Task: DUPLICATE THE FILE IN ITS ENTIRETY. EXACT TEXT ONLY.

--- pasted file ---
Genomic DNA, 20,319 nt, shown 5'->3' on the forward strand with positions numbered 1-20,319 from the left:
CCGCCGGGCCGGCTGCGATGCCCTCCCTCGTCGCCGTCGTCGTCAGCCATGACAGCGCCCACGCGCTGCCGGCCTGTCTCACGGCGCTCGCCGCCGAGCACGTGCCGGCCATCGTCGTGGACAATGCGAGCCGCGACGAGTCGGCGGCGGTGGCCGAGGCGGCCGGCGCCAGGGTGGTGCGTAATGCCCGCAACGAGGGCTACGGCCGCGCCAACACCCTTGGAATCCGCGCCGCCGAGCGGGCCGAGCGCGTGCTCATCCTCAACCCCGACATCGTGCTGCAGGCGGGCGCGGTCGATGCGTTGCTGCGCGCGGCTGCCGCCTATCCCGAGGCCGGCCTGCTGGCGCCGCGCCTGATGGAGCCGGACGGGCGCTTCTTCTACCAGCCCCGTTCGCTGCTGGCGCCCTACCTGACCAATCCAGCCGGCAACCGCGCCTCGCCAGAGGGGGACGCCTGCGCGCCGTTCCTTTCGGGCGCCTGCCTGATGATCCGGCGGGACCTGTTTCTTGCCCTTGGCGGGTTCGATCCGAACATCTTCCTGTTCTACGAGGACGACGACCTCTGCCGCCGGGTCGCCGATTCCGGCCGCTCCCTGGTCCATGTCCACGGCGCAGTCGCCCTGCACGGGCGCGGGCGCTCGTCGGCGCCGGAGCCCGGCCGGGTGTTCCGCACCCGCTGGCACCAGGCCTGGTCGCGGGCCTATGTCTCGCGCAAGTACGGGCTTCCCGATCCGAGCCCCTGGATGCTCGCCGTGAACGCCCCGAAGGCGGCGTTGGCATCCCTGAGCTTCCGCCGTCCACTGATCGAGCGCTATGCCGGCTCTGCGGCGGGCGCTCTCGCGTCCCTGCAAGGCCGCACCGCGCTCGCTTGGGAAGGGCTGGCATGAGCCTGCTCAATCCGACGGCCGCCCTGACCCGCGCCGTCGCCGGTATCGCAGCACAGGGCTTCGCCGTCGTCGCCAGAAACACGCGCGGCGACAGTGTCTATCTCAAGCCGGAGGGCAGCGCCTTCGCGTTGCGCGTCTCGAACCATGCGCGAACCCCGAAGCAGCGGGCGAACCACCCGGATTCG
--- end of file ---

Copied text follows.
Genomic DNA, 20,319 nt, shown 5'->3' on the forward strand with positions numbered 1-20,319 from the left:
CCGCCGGGCCGGCTGCGATGCCCTCCCTCGTCGCCGTCGTCGTCAGCCATGACAGCGCCCACGCGCTGCCGGCCTGTCTCACGGCGCTCGCCGCCGAGCACGTGCCGGCCATCGTCGTGGACAATGCGAGCCGCGACGAGTCGGCGGCGGTGGCCGAGGCGGCCGGCGCCAGGGTGGTGCGTAATGCCCGCAACGAGGGCTACGGCCGCGCCAACACCCTTGGAATCCGCGCCGCCGAGCGGGCCGAGCGCGTGCTCATCCTCAACCCCGACATCGTGCTGCAGGCGGGCGCGGTCGATGCGTTGCTGCGCGCGGCTGCCGCCTATCCCGAGGCCGGCCTGCTGGCGCCGCGCCTGATGGAGCCGGACGGGCGCTTCTTCTACCAGCCCCGTTCGCTGCTGGCGCCCTACCTGACCAATCCAGCCGGCAACCGCGCCTCGCCAGAGGGGGACGCCTGCGCGCCGTTCCTTTCGGGCGCCTGCCTGATGATCCGGCGGGACCTGTTTCTTGCCCTTGGCGGGTTCGATCCGAACATCTTCCTGTTCTACGAGGACGACGACCTCTGCCGCCGGGTCGCCGATTCCGGCCGCTCCCTGGTCCATGTCCACGGCGCAGTCGCCCTGCACGGGCGCGGGCGCTCGTCGGCGCCGGAGCCCGGCCGGGTGTTCCGCACCCGCTGGCACCAGGCCTGGTCGCGGGCCTATGTCTCGCGCAAGTACGGGCTTCCCGATCCGAGCCCCTGGATGCTCGCCGTGAACGCCCCGAAGGCGGCGTTGGCATCCCTGAGCTTCCGCCGTCCACTGATCGAGCGCTATGCCGGCTCTGCGGCGGGCGCTCTCGCGTCCCTGCAAGGCCGCACCGCGCTCGCTTGGGAAGGGCTGGCATGAGCCTGCTCAATCCGACGGCCGCCCTGACCCGCGCCGTCGCCGGTATCGCAGCACAGGGCTTCGCCGTCGTCGCCAGAAACACGCGCGGCGACAGTGTCTATCTCAAGCCGGAGGGCAGCGCCTTCGCGTTGCGCGTCTCGAACCATGCGCGAACCCCGAAGCAGCGGGCGAACCACCCGGATTCG